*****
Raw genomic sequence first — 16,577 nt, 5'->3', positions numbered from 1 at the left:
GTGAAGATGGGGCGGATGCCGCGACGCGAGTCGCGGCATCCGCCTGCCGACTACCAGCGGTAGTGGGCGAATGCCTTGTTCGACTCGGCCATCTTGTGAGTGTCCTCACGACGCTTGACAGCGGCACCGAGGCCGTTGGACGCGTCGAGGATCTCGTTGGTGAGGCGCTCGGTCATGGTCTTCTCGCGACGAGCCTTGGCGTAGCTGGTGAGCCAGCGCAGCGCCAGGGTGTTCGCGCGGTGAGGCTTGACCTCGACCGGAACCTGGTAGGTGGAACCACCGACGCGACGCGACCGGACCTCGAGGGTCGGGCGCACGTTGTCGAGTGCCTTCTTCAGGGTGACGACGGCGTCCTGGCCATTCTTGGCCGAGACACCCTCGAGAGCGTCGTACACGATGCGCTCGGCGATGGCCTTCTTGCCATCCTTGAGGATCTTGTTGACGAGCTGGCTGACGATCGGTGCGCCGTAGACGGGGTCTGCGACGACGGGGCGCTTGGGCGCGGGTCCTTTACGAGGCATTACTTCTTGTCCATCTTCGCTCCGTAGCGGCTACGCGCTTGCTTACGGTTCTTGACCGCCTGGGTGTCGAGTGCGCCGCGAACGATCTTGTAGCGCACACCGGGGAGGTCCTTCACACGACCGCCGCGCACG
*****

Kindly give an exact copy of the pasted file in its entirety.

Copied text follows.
Raw genomic sequence first — 16,577 nt, 5'->3', positions numbered from 1 at the left:
GTGAAGATGGGGCGGATGCCGCGACGCGAGTCGCGGCATCCGCCTGCCGACTACCAGCGGTAGTGGGCGAATGCCTTGTTCGACTCGGCCATCTTGTGAGTGTCCTCACGACGCTTGACAGCGGCACCGAGGCCGTTGGACGCGTCGAGGATCTCGTTGGTGAGGCGCTCGGTCATGGTCTTCTCGCGACGAGCCTTGGCGTAGCTGGTGAGCCAGCGCAGCGCCAGGGTGTTCGCGCGGTGAGGCTTGACCTCGACCGGAACCTGGTAGGTGGAACCACCGACGCGACGCGACCGGACCTCGAGGGTCGGGCGCACGTTGTCGAGTGCCTTCTTCAGGGTGACGACGGCGTCCTGGCCATTCTTGGCCGAGACACCCTCGAGAGCGTCGTACACGATGCGCTCGGCGATGGCCTTCTTGCCATCCTTGAGGATCTTGTTGACGAGCTGGCTGACGATCGGTGCGCCGTAGACGGGGTCTGCGACGACGGGGCGCTTGGGCGCGGGTCCTTTACGAGGCATTACTTCTTGTCCATCTTCGCTCCGTAGCGGCTACGCGCTTGCTTACGGTTCTTGACCGCCTGGGTGTCGAGTGCGCCGCGAACGATCTTGTAGCGCACACCGGGGAGGTCCTTCACACGACCGCCGCGCACG